Religious Practice and Material Culture in Medieval Chinese Literature

Conference: AAS-in-Asia2020 (AAS-in-Asia2020)
Title: Religious Practice and Material Culture in Medieval Chinese Literature
Stream: Literature
Presentation Type: Panel Presentation
Authors:
Joanne Tsao, Arizona State University, United States (organizer, presenter)
Timothy Chan, Hong Kong Baptist University, Hong Kong (presenter)
Yuan-ju Liu, Academia Sinica, Taiwan (presenter)
Harrison Huang, Columbia University, United States (presenter)
Masaaki Tsuchiya, Senshu University, Japan (chair)
Shu-wei Hsieh, National Chengchi University, Taiwan (discussant)

Abstract:

This panel examines the role of material objects—such as tribute goods, urban architecture, sacred clothing, and the Daoist body—in articulating, embodying and realizing a normative ritual order. We interrogate these objects as mutable and multi-valent by attending to their passage between the secular and sacred; between literary convention and practice-oriented appropriations; between their circumscribed meanings and their fluid trespass and contestation in broader contexts. As ritual objects, they are meant to corroborate doctrinal and literary norms, yet as material things they also enjoy a circulation across a variety of spaces—such as the imperial court, inter-state diplomacy, transcendental progress, and literary history—whereupon they assume new meanings and complex uses.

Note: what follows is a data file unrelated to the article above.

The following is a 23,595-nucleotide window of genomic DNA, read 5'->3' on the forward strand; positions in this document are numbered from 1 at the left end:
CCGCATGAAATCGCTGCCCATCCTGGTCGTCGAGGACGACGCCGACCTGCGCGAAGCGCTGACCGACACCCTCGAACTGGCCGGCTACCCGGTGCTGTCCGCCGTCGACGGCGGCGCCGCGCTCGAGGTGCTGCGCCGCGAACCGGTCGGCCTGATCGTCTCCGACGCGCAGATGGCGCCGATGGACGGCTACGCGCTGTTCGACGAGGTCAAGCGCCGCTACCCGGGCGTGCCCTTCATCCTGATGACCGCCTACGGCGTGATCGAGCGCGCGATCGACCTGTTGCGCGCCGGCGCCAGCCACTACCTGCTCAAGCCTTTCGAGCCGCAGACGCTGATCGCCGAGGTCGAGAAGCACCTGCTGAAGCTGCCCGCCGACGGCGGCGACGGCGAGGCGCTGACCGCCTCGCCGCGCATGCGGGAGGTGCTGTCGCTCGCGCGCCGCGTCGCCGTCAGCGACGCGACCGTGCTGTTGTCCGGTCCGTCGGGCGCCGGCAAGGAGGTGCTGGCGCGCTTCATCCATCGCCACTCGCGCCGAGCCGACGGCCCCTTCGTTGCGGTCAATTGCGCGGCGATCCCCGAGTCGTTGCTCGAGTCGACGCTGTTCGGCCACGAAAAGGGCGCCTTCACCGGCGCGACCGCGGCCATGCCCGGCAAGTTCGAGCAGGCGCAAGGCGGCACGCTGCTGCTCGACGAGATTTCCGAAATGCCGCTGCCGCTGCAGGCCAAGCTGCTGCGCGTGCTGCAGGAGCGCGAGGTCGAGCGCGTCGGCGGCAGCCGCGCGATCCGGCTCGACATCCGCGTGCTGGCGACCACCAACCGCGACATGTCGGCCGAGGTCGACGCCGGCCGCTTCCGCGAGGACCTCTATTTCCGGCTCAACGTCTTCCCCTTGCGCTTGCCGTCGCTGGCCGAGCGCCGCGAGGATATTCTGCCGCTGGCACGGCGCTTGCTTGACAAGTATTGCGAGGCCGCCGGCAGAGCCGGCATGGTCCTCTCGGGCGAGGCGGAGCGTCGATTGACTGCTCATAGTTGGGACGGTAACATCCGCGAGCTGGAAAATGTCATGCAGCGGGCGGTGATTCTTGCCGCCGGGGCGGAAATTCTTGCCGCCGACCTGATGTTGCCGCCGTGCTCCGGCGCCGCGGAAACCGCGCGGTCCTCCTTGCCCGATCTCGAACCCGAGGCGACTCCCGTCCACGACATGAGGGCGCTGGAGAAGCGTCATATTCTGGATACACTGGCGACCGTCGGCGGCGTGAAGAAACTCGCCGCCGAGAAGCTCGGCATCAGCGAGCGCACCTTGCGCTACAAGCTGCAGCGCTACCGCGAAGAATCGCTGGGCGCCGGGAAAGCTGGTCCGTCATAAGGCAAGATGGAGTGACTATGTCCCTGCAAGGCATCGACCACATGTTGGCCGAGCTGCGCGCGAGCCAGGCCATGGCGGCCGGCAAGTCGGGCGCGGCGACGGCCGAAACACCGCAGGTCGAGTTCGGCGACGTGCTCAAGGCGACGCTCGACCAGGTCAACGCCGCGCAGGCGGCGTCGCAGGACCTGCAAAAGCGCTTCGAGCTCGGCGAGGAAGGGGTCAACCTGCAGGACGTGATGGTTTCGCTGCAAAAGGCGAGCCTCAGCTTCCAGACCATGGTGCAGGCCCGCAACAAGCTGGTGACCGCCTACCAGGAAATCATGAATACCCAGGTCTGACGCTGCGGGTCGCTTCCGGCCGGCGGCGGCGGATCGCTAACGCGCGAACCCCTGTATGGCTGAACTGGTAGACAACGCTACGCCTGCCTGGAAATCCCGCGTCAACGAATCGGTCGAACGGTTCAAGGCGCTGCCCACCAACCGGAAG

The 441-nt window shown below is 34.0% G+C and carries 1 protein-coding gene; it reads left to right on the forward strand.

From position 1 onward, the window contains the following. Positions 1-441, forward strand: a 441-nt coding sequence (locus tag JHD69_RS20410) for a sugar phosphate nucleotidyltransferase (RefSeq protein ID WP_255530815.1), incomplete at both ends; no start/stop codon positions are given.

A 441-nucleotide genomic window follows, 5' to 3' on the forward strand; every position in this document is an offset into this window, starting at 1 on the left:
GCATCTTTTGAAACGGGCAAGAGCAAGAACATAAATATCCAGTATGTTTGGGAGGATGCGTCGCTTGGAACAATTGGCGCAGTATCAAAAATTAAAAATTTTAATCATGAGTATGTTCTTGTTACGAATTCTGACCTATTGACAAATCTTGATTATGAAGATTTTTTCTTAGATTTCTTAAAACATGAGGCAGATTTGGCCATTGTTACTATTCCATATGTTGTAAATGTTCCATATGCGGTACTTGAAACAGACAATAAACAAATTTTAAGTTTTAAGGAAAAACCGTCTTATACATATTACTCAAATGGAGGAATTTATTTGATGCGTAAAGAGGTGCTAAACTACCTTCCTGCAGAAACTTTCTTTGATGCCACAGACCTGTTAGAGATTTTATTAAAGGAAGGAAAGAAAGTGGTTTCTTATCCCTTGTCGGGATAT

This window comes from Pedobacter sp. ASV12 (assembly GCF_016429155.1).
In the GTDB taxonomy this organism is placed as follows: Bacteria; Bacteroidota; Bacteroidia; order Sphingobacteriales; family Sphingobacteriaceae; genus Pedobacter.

Joanne Tsao examines Daoist cloaks in the Tang dynasty Daoist canon as a complex membrane between the transgressive body and the external world of officialdom and social advancement.

Timothy Chan traces the trope of “pacing the void (buxu) in Tang dynasty poetry to chart the ritualized body within a Daoist cosmology, transcendental itinerary, and transformational regiment.

Liu Yuan-ju examines the religious and political significance of tribute goods sent by the Indian court based in Kapila-vastu to the Liu-Song emperor, as depicted in a 5th-century memorial recorded in the History of the Song.

Harrison Huang situates a 5th-century liturgical poem by Xie Huilian (407–30), dedicated to re-locating an ancient tomb for the construction of a new city wall, within the “ritual infrastructure” projects initiated by the Liu-Song court to ground its imperial legitimacy.